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Count yourself fortunate if you have your customers’ mobile numbers. It’s one of the most closely held pieces of data among consumers and a solid indicator of brand affinity and trust.

Maybe you got those numbers at registration or during transactions? If you did, virtual high five! You’ve certainly done well. Too many marketers squander this invaluable opportunity to establish a deeper connection to their customers by asking only for an email address at this peak engagement point.

Adestra’s own 2016 Consumer Adoption and Usage Study found that consumers willingly give up some personal information to get the content they want, especially gender, email address, name and birthday. They’re a little more hesitant to give up that mobile number, but they’re still more willing to share that than their personal addresses or income.

Being able to get more information on your customers at acquisition, also allows you to address them individually but at scale as part of a big data plan.

Should you ask for mobile numbers?

Mobile numbers give you more information about your customers and are another channel for contact. This is important if you’re unable to reach them via email. If you don’t ask your customers for their mobile number now, consider asking this as part of your registration process or during a transaction.

But ponder these three caveats before you add another form field:

Identify consumer intent with SMS

Customers who give you their mobile numbers are showing you a deeper level of trust in your brand and company, and are potential brand advocates or more brand-loyal than others.

As mobile users, our propensity is for alerts and messages from contacts, especially friends and family. When customers give you their mobile numbers, they’re telling you they’ve added you to their small circles of people whose messages are important.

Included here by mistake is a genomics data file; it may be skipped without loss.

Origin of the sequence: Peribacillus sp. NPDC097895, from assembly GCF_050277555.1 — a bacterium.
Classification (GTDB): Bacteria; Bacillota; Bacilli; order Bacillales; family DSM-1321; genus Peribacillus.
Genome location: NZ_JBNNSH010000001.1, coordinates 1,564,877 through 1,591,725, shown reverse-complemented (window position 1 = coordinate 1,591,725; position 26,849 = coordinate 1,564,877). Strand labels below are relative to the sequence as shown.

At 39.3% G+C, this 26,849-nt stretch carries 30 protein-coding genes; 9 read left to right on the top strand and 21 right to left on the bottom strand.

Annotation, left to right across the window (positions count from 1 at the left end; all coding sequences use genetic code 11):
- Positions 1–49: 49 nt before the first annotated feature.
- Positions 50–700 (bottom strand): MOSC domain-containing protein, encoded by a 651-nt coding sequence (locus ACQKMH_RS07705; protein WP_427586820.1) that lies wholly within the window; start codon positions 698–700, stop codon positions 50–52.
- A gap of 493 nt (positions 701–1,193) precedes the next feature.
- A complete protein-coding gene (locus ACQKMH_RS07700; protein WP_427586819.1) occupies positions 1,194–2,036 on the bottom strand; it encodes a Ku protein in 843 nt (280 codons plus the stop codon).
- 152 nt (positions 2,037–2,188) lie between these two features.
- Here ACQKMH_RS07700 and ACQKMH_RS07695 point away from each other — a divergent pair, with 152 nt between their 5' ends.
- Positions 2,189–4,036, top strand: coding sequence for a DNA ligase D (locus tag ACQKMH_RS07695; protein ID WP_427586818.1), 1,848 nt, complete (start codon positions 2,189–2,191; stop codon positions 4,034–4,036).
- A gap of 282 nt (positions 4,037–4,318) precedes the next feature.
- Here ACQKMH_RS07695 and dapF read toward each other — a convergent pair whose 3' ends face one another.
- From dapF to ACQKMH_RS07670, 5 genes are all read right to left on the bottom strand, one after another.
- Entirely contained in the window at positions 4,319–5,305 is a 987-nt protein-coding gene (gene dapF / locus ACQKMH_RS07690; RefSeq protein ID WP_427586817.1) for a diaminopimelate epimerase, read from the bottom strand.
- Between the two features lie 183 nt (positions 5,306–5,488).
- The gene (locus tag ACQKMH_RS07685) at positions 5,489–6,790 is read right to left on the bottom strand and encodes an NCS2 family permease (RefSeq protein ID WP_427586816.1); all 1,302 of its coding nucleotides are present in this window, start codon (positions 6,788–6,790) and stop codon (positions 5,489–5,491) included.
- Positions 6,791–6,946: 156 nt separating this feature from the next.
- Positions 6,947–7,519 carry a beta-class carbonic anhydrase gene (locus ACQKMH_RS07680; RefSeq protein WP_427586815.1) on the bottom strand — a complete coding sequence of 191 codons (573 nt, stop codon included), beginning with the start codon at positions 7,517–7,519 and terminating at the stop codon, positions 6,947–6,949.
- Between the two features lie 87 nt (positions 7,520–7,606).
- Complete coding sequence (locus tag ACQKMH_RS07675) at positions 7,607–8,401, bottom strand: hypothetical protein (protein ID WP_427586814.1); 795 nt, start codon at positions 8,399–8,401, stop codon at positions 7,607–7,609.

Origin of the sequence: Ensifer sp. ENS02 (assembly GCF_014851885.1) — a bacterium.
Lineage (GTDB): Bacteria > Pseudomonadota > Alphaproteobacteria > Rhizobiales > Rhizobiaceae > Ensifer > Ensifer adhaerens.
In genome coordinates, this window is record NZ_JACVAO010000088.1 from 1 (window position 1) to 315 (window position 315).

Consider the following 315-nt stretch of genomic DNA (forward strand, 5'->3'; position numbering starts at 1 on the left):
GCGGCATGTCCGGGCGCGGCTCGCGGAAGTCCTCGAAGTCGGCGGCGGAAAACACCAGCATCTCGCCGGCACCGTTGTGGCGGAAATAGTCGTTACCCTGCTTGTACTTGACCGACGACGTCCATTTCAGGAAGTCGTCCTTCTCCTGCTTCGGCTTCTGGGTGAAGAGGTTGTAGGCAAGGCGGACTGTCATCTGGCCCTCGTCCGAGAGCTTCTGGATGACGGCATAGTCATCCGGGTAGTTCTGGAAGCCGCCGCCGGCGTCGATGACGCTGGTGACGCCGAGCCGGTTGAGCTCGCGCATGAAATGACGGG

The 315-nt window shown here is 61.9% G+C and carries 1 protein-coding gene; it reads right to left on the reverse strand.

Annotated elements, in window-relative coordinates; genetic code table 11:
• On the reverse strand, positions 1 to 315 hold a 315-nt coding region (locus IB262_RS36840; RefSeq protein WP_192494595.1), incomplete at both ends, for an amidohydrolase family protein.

Take a page from the playbook of your pals in B2B marketing and score those customers higher because they gave you an additional and valuable contact point. It can also signal an intent to purchase.

Reach out to customers via SMS

Suppose the product is out of stock. Or, a hotel has no vacancies, or your event is sold out. Ask for the mobile number and explain that you’ll use it to let the customer know when the product is available, when the hotel has a room, or when the event has openings.

Yes you could send an email, but the message has a special urgency. Offering to send a text shows your customer how important their business is to you.

Some other suggestions for sending a text message:

Share SMS data for smarter marketing 

Some data points that you have on your email customers might not exist for your SMS marketer colleagues. They might have just the name and mobile number, while you have gender, age, phone, preferences and address.

Reach out to your SMS group and say, “I have additional data for you to fill out your customer profiles.” Having all that data makes the SMS marketer smarter.

Also, sharing intelligence within the company keeps your customers happy, too. When they give you data, they see it as giving it to your company, not just to one marketing channel within it. Share your rich email data along with engagement and other information, with other internal teams so that all of your marketing programs are smarter and more relevant. While “breaking down the silos” is such a cliché, it really works.

SMS isn’t just another medium. It’s a gateway to intent. Look at the mobile number as helping to complete your company’s understanding of who their customers really are. Your consumers will thank you for it.

Use SMS for propensity modeling

In basic or advanced segmentation, the presence of the mobile number can indicate digital propensity or savviness. People who choose to receive communications via mobile are probably on their phones a lot more.

This marker of increased digital use can be helpful in developing models of people who are upwardly mobile. It can also assist in being able to tie life scenarios into the consumer channel of preference.

 

 

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